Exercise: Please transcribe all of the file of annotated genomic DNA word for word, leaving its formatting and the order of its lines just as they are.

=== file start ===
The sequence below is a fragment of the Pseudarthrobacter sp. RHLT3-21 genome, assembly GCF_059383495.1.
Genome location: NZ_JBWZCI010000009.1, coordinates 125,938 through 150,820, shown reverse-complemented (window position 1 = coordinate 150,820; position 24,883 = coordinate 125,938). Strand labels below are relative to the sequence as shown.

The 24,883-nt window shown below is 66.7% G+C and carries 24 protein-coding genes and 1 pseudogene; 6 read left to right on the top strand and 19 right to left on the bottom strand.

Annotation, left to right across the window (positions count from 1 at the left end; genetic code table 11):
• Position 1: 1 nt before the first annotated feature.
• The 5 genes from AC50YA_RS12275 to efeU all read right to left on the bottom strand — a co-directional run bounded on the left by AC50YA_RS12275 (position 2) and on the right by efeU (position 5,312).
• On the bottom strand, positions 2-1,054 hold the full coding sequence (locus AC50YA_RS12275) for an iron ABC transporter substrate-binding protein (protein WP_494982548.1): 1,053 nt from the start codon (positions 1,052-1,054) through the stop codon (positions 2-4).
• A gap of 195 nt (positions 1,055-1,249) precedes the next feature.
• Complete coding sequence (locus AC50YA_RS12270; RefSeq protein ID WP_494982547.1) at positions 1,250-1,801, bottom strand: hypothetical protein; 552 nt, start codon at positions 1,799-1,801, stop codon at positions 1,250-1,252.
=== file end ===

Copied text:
The sequence below is a fragment of the Pseudarthrobacter sp. RHLT3-21 genome, assembly GCF_059383495.1.
Genome location: NZ_JBWZCI010000009.1, coordinates 125,938 through 150,820, shown reverse-complemented (window position 1 = coordinate 150,820; position 24,883 = coordinate 125,938). Strand labels below are relative to the sequence as shown.

The 24,883-nt window shown below is 66.7% G+C and carries 24 protein-coding genes and 1 pseudogene; 6 read left to right on the top strand and 19 right to left on the bottom strand.

Annotation, left to right across the window (positions count from 1 at the left end; genetic code table 11):
• Position 1: 1 nt before the first annotated feature.
• The 5 genes from AC50YA_RS12275 to efeU all read right to left on the bottom strand — a co-directional run bounded on the left by AC50YA_RS12275 (position 2) and on the right by efeU (position 5,312).
• On the bottom strand, positions 2-1,054 hold the full coding sequence (locus AC50YA_RS12275) for an iron ABC transporter substrate-binding protein (protein WP_494982548.1): 1,053 nt from the start codon (positions 1,052-1,054) through the stop codon (positions 2-4).
• A gap of 195 nt (positions 1,055-1,249) precedes the next feature.
• Complete coding sequence (locus AC50YA_RS12270; RefSeq protein ID WP_494982547.1) at positions 1,250-1,801, bottom strand: hypothetical protein; 552 nt, start codon at positions 1,799-1,801, stop codon at positions 1,250-1,252.